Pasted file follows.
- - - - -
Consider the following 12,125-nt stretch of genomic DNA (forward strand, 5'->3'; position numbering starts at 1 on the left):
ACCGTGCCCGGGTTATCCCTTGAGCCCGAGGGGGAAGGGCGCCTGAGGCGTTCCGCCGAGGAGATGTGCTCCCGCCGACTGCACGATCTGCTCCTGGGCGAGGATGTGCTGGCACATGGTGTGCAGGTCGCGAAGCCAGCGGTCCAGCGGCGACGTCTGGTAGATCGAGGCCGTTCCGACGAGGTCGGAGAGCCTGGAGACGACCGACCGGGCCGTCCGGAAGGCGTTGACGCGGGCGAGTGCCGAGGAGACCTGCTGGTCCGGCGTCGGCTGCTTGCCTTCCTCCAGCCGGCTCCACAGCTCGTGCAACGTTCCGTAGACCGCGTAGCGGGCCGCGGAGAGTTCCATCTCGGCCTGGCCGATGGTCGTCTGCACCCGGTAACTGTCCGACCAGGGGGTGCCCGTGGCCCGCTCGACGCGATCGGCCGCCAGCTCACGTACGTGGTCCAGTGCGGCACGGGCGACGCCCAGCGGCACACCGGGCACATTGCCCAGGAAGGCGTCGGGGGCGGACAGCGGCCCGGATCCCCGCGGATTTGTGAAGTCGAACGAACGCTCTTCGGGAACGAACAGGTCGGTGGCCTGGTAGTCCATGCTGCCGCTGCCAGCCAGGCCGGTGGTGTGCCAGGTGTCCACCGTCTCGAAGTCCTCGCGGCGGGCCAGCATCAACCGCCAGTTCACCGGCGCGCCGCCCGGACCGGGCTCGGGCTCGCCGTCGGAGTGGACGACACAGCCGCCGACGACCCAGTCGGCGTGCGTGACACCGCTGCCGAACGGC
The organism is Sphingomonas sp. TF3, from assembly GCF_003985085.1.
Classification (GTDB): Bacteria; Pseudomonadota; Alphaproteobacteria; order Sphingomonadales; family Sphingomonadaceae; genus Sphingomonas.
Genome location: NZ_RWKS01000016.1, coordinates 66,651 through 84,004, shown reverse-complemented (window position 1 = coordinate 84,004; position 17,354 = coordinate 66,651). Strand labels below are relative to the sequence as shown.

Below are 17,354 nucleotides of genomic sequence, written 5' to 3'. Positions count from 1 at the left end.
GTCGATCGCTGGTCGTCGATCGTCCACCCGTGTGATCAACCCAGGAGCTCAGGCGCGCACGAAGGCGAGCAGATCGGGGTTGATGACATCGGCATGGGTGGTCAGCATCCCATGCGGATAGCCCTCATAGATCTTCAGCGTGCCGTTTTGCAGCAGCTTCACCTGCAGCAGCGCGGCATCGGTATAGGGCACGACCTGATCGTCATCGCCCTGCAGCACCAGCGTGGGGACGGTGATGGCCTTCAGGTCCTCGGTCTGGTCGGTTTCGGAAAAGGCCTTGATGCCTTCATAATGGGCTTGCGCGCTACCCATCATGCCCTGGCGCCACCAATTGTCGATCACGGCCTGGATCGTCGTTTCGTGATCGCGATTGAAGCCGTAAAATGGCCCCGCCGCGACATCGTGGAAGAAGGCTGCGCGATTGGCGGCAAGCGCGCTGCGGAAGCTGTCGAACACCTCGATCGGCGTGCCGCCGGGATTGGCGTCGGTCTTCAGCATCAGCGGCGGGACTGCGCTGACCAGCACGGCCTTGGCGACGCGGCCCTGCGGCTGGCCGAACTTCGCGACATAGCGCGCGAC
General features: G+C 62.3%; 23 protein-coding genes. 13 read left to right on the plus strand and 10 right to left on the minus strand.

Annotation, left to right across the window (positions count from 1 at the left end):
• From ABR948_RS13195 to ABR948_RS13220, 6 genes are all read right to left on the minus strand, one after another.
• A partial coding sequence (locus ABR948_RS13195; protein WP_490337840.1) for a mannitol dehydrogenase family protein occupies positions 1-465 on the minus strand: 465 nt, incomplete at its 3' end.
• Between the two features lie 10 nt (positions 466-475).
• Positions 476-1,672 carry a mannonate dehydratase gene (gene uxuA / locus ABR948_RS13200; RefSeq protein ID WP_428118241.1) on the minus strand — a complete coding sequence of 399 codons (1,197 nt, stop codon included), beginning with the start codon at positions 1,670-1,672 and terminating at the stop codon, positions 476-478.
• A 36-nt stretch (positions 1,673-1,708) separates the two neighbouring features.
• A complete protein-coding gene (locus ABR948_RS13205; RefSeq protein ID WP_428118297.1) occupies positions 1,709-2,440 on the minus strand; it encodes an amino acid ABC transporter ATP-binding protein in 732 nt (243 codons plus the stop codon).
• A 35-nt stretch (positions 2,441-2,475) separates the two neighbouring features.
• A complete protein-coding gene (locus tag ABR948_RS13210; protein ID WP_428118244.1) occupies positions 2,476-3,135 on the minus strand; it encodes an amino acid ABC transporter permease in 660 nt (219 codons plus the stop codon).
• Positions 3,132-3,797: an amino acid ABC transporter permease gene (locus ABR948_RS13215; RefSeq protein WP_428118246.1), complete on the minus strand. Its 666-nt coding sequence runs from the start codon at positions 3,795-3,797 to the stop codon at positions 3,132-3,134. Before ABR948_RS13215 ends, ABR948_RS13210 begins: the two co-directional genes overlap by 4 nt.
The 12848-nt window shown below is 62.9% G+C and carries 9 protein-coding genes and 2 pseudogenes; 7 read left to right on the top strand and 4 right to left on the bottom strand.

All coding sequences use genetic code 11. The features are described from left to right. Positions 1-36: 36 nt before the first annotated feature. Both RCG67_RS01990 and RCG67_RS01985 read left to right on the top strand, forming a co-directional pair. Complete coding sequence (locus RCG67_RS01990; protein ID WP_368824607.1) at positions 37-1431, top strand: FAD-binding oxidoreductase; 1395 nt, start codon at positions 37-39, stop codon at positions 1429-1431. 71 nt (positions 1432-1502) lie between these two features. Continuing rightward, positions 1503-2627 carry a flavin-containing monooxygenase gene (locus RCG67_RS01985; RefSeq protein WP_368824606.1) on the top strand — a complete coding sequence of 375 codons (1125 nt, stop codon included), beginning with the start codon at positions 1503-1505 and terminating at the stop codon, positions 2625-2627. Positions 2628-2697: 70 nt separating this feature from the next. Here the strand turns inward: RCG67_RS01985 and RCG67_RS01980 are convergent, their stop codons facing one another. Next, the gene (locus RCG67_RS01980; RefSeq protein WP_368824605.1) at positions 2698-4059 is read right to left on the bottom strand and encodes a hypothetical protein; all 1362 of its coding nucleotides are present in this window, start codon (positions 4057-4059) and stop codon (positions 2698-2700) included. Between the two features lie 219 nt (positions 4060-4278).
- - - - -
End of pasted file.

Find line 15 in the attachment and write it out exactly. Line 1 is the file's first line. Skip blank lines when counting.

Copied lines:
• A complete protein-coding gene (locus ABR948_RS13205; RefSeq protein ID WP_428118297.1) occupies positions 1,709-2,440 on the minus strand; it encodes an amino acid ABC transporter ATP-binding protein in 732 nt (243 codons plus the stop codon).